Old Media's Arrogant Attitude Is a Major Driver of New Media

And How 'The DaVinci Code' Reviews Are an Example of That

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What's a CMO to do these days? Play it very safe. I was talking to an ad-agency chieftain the other day about the pace with which clients were redirecting their budgets into digital media, and he said that client executives were still recommending to their bosses traditional spending patterns. The agency guy said that clients wanted the agency to be the one to go to bat for the new stuff.
Traditional newspaper reviewers panned 'The Da Vinci Code,' but the movie took in $224 million its opening weekend as ticket-buyers ignored the reviews.
Traditional newspaper reviewers panned 'The Da Vinci Code,' but the movie took in $224 million its opening weekend as ticket-buyers ignored the reviews.

Necks on the line
In other words, clients don't want to put their own necks on the line. Let the agency take the heat.

Part of the problem might be that traditional media are reluctant to jump headlong into the new-media fray. The old media still make a lot more money than the new media, and the newspaper and magazine guys don't want to cannibalize existing business by encouraging their Web sites to go after it. And they just can't make as much money on their cyberspace ventures. The dilemma is that even though ad dollars going to traditional media -- especially newspapers -- are drying up, the margins are still much greater than spending going to the Web.

So newspaper people are very reluctant to pluck the golden goose.

Forces protecting status quo
There are plenty of forces out there trying to protect the status quo. As our columnist Randall Rothenberg said last week, "The embrace of digital media is still not widespread." He cited one consumer-product senior marketer, who told Strategy & Business, "While [digital media] is cost-effective, TV is sexy and fun." And besides, marketers -- and their top management -- most likely don't understand the new media and feel comfortable with the good old tried and true.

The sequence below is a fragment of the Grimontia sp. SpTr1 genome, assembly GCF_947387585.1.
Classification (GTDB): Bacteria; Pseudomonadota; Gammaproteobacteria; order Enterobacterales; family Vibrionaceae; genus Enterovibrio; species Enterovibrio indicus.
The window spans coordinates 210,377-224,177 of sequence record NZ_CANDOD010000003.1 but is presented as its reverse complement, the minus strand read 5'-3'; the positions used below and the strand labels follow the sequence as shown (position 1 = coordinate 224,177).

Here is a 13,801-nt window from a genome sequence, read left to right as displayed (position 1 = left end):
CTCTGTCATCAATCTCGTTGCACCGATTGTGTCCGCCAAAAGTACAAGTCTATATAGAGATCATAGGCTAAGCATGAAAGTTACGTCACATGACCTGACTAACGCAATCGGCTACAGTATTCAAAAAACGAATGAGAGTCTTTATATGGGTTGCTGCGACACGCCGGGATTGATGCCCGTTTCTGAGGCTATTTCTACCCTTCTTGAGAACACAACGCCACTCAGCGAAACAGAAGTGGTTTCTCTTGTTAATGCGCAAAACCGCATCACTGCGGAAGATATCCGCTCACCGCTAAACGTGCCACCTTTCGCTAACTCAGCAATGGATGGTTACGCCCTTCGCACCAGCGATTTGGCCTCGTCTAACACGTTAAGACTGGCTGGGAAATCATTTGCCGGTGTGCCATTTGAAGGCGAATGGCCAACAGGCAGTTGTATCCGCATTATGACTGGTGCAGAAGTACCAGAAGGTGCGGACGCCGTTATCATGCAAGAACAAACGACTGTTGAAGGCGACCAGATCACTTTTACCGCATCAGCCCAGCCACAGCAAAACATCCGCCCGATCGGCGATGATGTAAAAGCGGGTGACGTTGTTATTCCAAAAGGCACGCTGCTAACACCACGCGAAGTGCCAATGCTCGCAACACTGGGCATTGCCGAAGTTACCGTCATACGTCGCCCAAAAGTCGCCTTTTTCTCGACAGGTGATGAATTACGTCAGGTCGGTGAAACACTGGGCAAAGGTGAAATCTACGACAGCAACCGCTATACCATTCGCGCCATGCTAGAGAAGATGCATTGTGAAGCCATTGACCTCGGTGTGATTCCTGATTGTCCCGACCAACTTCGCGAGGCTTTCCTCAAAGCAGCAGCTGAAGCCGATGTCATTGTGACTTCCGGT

And speaking of true, it's true TV has been throwing off mixed signals about its staying power. "As American television has moved from episodic sitcoms to serialized shows that end, not unlike baseball or the NFL seasons, in a playoffs-style showdown, the mini-season known as sweeps has become an all-consuming national event," The New York Times noted.

What's more, TiVo-ing your favorite show has a big downside: Your friends can spoil the ending for you by blabbing before you get around to watching it. One woman told the Times that TiVo-ing "Desperate Housewives" would be "the equivalent of putting her relationship with her mother on hold" because they call each other while they're watching the show.

Explaining why she doesn't TiVo, one woman said, "If you went to a grocery store and bought the ingredients for a great meal, why would you wait to make it?"

Arrogant and self-righteous
Sometimes I think that if and when traditional media succumb to blogs and the other manifestations of cyberspace, it won't be because they are faster or more convenient. It will be because the old media is so arrogant and self-righteous.

You'd think from the reviews that "The DaVinci Code" was a movie unfit for man or beast. Too long, too convoluted, no sparks between the two stars, overbearing music, overarching ambition. Yet it took in $224 million its opening weekend. Clearly, moviegoers -- including me -- were totally ignoring the reviews.

The media took the attitude that the poor slobs who flocked to see the film were misguided souls. Said a Times writer: "Does this mean that critics are out of touch with the public? Maybe, but really, who cares? All that box office doesn't make it a good movie."

It's this sort of attitude -- we know what's good for our readers and viewers even if they don't -- that will be the final tipping point toward the digital divide. As the nursery rhyme goes, "All the king's horses and all the king's men won't be able to put traditional media back together again."
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